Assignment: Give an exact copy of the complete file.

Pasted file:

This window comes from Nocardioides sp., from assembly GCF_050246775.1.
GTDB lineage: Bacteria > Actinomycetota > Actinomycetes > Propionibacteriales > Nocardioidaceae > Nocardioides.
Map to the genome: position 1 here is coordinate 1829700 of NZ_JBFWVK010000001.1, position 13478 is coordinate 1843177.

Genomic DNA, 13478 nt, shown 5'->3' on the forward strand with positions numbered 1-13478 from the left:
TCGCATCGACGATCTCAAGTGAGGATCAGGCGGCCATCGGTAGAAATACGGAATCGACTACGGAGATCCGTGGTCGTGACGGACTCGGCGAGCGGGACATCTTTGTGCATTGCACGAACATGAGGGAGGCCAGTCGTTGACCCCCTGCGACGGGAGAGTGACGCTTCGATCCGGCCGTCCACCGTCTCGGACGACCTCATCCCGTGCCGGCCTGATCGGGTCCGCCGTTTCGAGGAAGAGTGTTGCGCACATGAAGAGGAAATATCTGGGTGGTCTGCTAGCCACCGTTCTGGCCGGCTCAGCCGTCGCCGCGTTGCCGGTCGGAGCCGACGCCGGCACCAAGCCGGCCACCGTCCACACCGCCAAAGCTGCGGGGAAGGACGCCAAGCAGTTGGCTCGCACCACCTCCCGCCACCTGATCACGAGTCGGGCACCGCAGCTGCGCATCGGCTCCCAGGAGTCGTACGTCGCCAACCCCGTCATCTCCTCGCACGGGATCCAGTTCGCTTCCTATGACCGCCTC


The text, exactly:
This window comes from Nocardioides sp., from assembly GCF_050246775.1.
GTDB lineage: Bacteria > Actinomycetota > Actinomycetes > Propionibacteriales > Nocardioidaceae > Nocardioides.
Map to the genome: position 1 here is coordinate 1829700 of NZ_JBFWVK010000001.1, position 13478 is coordinate 1843177.

Genomic DNA, 13478 nt, shown 5'->3' on the forward strand with positions numbered 1-13478 from the left:
TCGCATCGACGATCTCAAGTGAGGATCAGGCGGCCATCGGTAGAAATACGGAATCGACTACGGAGATCCGTGGTCGTGACGGACTCGGCGAGCGGGACATCTTTGTGCATTGCACGAACATGAGGGAGGCCAGTCGTTGACCCCCTGCGACGGGAGAGTGACGCTTCGATCCGGCCGTCCACCGTCTCGGACGACCTCATCCCGTGCCGGCCTGATCGGGTCCGCCGTTTCGAGGAAGAGTGTTGCGCACATGAAGAGGAAATATCTGGGTGGTCTGCTAGCCACCGTTCTGGCCGGCTCAGCCGTCGCCGCGTTGCCGGTCGGAGCCGACGCCGGCACCAAGCCGGCCACCGTCCACACCGCCAAAGCTGCGGGGAAGGACGCCAAGCAGTTGGCTCGCACCACCTCCCGCCACCTGATCACGAGTCGGGCACCGCAGCTGCGCATCGGCTCCCAGGAGTCGTACGTCGCCAACCCCGTCATCTCCTCGCACGGGATCCAGTTCGCTTCCTATGACCGCCTC